If boats were sensible, like computers or stripy pyjamas, they would all look the same.

Something’s wrong when you find yourself worrying about the price of a meal when you’ve got a boat moored outside that’s worth more than the restaurant. But that’s boats: if they were sensible, your accountant would have one. And if boats were sensible, like computers or stripy pyjamas, they would all look the same. All those conflicts and compromises between accommodation, performance and styling that keep naval architects and designers gainfully employed from boat show to boat show would have been smoothed out and we’d be left ordering our Euro-box cruising units by size and colour.

Thankfully that’s not true now and never has been. Boat design remains one of the few areas of life where that old saw still applies: “If it looks right, it probably is right.”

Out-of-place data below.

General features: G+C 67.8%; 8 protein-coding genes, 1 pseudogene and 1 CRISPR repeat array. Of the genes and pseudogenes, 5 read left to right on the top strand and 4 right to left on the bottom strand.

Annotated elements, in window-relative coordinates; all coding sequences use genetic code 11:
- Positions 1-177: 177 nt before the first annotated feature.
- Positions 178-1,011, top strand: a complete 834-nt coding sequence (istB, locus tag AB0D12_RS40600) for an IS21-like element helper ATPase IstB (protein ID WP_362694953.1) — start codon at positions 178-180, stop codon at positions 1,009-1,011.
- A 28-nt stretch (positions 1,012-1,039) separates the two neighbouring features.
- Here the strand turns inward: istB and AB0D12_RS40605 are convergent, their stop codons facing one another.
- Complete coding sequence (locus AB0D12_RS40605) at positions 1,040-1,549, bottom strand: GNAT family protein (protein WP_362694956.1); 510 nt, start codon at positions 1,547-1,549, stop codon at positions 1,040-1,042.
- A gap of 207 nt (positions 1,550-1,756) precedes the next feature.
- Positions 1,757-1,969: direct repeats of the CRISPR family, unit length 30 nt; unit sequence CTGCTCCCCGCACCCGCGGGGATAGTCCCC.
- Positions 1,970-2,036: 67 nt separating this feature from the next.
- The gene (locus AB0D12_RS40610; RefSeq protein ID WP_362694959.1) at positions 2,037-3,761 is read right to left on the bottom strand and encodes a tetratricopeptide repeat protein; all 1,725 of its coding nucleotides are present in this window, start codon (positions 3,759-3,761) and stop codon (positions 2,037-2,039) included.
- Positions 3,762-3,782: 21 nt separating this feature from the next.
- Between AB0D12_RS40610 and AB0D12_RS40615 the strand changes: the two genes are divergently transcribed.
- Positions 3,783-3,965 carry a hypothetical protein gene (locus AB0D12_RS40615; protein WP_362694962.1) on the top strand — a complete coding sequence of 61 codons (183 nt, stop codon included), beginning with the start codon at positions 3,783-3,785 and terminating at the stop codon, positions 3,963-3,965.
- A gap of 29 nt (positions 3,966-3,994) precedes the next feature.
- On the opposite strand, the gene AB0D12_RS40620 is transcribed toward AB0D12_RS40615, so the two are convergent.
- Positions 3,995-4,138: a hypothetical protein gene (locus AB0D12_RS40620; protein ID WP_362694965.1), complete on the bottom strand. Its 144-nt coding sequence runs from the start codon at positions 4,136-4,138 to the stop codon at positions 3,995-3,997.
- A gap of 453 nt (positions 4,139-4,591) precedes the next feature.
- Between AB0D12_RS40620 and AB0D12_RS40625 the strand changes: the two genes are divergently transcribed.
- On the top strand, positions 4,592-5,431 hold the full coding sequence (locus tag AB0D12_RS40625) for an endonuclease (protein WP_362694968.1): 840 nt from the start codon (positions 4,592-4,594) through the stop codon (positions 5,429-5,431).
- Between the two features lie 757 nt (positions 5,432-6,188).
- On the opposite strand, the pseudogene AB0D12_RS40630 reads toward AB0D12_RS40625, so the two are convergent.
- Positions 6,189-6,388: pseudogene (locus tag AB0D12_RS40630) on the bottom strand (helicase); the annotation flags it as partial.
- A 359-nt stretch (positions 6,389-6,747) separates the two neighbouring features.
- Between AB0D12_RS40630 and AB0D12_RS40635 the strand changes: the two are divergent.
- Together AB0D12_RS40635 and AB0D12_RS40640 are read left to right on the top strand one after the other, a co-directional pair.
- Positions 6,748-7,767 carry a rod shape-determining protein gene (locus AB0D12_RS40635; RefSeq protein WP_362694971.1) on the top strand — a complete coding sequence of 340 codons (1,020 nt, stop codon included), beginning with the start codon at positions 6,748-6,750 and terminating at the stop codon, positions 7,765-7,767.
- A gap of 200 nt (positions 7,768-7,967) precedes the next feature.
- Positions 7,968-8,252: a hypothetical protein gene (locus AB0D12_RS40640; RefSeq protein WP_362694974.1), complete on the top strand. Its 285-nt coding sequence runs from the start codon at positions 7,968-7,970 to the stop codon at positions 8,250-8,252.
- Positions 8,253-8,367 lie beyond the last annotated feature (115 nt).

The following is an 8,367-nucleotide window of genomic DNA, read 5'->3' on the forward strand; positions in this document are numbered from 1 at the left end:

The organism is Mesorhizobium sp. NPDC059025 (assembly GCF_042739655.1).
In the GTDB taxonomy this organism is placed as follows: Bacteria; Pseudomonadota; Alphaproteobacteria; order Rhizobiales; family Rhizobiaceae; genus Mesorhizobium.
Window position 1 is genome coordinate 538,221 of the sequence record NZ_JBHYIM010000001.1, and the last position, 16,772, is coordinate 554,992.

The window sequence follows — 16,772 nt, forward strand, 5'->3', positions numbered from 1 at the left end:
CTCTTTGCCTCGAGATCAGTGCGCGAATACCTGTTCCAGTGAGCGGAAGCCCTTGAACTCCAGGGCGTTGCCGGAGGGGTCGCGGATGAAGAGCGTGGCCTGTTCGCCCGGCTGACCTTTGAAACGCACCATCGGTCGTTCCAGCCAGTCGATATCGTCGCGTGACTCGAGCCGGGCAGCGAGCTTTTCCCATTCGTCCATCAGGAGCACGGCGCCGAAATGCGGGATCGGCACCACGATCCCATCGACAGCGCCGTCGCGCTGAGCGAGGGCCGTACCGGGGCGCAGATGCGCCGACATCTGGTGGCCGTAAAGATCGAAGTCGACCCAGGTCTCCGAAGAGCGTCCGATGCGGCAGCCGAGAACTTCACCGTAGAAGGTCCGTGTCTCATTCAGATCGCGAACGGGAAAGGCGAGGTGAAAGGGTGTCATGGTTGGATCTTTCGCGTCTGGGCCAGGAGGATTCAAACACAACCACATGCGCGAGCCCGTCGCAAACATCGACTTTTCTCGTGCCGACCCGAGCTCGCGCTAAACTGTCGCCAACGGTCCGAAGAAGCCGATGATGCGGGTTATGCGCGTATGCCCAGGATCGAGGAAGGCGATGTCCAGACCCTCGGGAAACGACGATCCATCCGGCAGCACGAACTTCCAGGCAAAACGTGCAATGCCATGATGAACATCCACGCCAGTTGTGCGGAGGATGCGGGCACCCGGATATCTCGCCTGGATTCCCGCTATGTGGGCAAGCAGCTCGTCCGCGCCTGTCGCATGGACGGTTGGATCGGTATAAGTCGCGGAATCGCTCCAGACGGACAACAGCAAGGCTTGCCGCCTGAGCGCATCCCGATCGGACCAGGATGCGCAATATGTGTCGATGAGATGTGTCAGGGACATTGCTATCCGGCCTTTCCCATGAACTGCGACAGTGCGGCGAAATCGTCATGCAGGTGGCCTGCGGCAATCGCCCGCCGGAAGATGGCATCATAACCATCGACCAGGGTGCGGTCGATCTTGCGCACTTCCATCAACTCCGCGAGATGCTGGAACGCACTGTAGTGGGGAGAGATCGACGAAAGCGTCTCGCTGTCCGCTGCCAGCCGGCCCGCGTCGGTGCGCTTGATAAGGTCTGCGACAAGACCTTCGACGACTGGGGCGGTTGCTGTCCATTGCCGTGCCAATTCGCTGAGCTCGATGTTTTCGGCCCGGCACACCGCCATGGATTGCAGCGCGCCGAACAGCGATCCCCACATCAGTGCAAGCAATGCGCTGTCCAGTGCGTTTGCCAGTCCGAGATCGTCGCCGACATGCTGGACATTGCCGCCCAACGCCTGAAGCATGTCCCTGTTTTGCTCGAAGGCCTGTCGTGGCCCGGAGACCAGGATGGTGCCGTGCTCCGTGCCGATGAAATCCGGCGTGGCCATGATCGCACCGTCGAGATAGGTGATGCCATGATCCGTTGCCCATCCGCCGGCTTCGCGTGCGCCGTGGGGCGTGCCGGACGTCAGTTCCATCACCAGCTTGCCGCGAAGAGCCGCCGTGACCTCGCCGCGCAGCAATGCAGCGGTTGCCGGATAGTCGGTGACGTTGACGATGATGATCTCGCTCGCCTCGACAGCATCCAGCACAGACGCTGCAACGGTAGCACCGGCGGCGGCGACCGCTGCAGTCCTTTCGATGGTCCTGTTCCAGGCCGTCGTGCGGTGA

And how many different ways there are for a boat to be ‘right’. It’s far more than skin deep. It can only look right if everything else is right too: it has to deliver. The Jaguar E-Type, for instance, wouldn’t be revered today as a style classic if it could only manage 45mph before the wheels fell off. And the Spitfire: a thing of sculptural beauty which if it hadn’t also been ruthlessly good at its job would now be entirely forgotten.

So being merely pretty isn’t enough to qualify as one of ‘the best-looking boats of all time’ – it has to go deeper than that. We confined our choice to production boats, since one-offs are another world. And since time lends distance to one’s perspective on what looks good or not, we weren’t expecting anything particularly new to make it into the shortlist – and so it proved.

The thing about a list like this, of course, is that no two people will ever agree about it. That would just be too sensible.